Standard Article

Gender, globalization, and eldercare work

Migration A–Z


  1. Colette V. Browne

Published Online: 4 FEB 2013

DOI: 10.1002/9781444351071.wbeghm245

The Encyclopedia of Global Human Migration

The Encyclopedia of Global Human Migration

How to Cite

Browne, C. V. 2013. Gender, globalization, and eldercare work. The Encyclopedia of Global Human Migration. .

Publication History

  1. Published Online: 4 FEB 2013


This article examines the eldercare work immigrant women provide to America's older adults and families. Population aging, globalization, and women's migration are three trends at the forefront of the eldercare debate in the United States. Key questions include: who should provide care, how should care be provided, and who should pay for such care? Individual and population aging are unprecedented global phenomena documenting the dramatic growth in both numbers and proportions of older adults worldwide. As a demographic trend documented in both developed and developing nations, population aging is widely recognized as having economic, cultural, political, legal, and familial implications. In the United States, families, particularly women, remain the primary provider of most care to elderly family members; but growing numbers are seeking out paid careers to assist them with meeting the social and health needs of their aging family members. Globalization has provided easier access for people to migrate where there are jobs; more and more families and program administrators are turning to immigrant women to provide this care.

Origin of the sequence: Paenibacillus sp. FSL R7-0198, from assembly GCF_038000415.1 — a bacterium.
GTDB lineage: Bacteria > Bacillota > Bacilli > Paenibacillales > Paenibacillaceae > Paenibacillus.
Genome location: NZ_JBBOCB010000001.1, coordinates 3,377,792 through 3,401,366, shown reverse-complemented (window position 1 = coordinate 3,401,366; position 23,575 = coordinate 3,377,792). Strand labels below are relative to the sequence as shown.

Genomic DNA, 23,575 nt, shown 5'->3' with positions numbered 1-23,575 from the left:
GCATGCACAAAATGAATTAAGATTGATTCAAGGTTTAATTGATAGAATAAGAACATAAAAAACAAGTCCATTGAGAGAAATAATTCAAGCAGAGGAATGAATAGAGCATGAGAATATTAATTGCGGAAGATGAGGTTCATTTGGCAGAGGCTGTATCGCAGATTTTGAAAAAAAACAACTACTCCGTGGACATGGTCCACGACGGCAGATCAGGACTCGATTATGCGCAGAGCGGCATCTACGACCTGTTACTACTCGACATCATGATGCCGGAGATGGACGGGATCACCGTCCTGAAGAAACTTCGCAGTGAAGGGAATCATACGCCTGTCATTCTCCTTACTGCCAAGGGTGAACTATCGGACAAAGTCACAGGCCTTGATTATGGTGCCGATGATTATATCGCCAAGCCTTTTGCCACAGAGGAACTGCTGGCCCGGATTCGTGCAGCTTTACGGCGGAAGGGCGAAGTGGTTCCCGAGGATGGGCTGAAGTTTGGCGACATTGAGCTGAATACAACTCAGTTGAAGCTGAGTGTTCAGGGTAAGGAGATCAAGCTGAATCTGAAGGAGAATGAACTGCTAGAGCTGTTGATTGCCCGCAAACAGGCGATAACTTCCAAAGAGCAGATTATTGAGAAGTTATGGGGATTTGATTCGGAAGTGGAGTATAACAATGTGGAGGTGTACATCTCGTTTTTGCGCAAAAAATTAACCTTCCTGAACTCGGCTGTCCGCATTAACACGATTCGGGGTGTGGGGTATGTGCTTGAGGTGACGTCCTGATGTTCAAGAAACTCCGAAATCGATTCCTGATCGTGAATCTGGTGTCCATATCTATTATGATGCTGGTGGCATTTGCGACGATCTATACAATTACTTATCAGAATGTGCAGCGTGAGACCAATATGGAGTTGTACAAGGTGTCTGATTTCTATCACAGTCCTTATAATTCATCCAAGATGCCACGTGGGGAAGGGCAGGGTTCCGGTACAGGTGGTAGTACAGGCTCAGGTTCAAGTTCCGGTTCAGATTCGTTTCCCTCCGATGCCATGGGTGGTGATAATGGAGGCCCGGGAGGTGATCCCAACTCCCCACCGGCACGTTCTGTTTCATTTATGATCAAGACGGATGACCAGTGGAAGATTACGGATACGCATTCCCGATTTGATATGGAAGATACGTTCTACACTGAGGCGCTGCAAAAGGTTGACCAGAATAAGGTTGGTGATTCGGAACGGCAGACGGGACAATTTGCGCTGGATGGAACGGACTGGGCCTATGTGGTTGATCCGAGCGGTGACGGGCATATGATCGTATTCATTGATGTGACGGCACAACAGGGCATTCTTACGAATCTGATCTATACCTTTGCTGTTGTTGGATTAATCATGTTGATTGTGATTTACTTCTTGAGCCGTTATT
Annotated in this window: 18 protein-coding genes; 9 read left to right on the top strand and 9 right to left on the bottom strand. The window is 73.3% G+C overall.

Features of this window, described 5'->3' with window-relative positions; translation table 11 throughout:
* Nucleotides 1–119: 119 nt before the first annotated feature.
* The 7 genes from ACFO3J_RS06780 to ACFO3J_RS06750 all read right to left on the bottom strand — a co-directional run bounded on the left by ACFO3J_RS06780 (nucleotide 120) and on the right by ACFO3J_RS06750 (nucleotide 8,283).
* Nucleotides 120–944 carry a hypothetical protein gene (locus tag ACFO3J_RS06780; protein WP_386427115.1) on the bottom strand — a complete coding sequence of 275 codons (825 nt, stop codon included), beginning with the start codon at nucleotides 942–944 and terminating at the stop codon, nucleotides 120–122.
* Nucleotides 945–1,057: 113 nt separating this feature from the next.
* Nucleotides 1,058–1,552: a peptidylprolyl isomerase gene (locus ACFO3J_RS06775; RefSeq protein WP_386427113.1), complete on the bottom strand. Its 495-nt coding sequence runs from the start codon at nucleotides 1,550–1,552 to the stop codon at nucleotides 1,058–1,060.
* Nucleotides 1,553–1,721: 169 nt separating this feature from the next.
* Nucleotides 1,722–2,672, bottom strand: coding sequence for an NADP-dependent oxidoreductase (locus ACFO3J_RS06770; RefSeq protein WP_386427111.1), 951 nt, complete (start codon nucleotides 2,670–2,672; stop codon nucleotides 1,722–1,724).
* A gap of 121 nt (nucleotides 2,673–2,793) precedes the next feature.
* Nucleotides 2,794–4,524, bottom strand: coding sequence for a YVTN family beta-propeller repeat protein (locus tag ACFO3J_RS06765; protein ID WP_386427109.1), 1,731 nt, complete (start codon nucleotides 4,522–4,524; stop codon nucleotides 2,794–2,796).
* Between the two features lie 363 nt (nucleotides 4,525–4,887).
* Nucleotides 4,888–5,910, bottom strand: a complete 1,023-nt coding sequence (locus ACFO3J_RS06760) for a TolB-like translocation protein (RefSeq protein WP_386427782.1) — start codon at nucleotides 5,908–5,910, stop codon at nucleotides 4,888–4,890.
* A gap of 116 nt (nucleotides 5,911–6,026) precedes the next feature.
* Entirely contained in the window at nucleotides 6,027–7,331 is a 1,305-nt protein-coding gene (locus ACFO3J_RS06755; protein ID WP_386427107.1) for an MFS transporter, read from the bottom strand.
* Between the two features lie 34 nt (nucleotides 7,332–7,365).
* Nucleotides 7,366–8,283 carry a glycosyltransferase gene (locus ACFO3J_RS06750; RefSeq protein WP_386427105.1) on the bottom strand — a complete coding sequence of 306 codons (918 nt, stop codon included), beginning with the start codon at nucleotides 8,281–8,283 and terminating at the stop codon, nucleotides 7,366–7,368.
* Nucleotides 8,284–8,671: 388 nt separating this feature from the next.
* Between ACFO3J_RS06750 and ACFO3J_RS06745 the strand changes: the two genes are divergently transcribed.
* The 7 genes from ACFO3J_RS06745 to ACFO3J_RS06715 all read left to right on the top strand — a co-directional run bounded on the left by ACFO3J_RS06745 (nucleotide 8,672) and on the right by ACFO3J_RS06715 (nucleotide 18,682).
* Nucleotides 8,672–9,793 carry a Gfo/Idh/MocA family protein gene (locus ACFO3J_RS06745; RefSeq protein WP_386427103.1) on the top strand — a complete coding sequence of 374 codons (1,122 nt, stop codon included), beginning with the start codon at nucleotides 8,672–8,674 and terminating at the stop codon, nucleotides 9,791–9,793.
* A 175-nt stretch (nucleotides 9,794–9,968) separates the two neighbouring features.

• employment and unemployment;
  • gender;
  • women;
  • demography and population studies;
  • family;
  • labor;
  • labor supply;
  • political economy